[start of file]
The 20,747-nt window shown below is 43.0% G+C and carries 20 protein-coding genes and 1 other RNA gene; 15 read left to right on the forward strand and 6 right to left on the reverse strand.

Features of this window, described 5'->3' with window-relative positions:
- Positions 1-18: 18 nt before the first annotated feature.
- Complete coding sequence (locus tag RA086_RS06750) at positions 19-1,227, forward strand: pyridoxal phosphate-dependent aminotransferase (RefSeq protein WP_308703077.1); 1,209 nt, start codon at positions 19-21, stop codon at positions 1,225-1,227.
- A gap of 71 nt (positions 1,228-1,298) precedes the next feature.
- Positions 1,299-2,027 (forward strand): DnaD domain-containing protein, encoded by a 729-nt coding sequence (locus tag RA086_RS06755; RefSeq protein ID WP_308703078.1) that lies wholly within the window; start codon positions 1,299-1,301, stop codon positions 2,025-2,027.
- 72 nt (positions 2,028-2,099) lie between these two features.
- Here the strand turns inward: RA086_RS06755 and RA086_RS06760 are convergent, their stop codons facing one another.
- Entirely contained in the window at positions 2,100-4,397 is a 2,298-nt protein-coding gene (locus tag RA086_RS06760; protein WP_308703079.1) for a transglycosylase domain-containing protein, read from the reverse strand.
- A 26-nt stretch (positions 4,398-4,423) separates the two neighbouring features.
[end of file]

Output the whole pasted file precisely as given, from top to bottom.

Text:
The 20,747-nt window shown below is 43.0% G+C and carries 20 protein-coding genes and 1 other RNA gene; 15 read left to right on the forward strand and 6 right to left on the reverse strand.

Features of this window, described 5'->3' with window-relative positions:
- Positions 1-18: 18 nt before the first annotated feature.
- Complete coding sequence (locus tag RA086_RS06750) at positions 19-1,227, forward strand: pyridoxal phosphate-dependent aminotransferase (RefSeq protein WP_308703077.1); 1,209 nt, start codon at positions 19-21, stop codon at positions 1,225-1,227.
- A gap of 71 nt (positions 1,228-1,298) precedes the next feature.
- Positions 1,299-2,027 (forward strand): DnaD domain-containing protein, encoded by a 729-nt coding sequence (locus tag RA086_RS06755; RefSeq protein ID WP_308703078.1) that lies wholly within the window; start codon positions 1,299-1,301, stop codon positions 2,025-2,027.
- 72 nt (positions 2,028-2,099) lie between these two features.
- Here the strand turns inward: RA086_RS06755 and RA086_RS06760 are convergent, their stop codons facing one another.
- Entirely contained in the window at positions 2,100-4,397 is a 2,298-nt protein-coding gene (locus tag RA086_RS06760; protein WP_308703079.1) for a transglycosylase domain-containing protein, read from the reverse strand.
- A 26-nt stretch (positions 4,398-4,423) separates the two neighbouring features.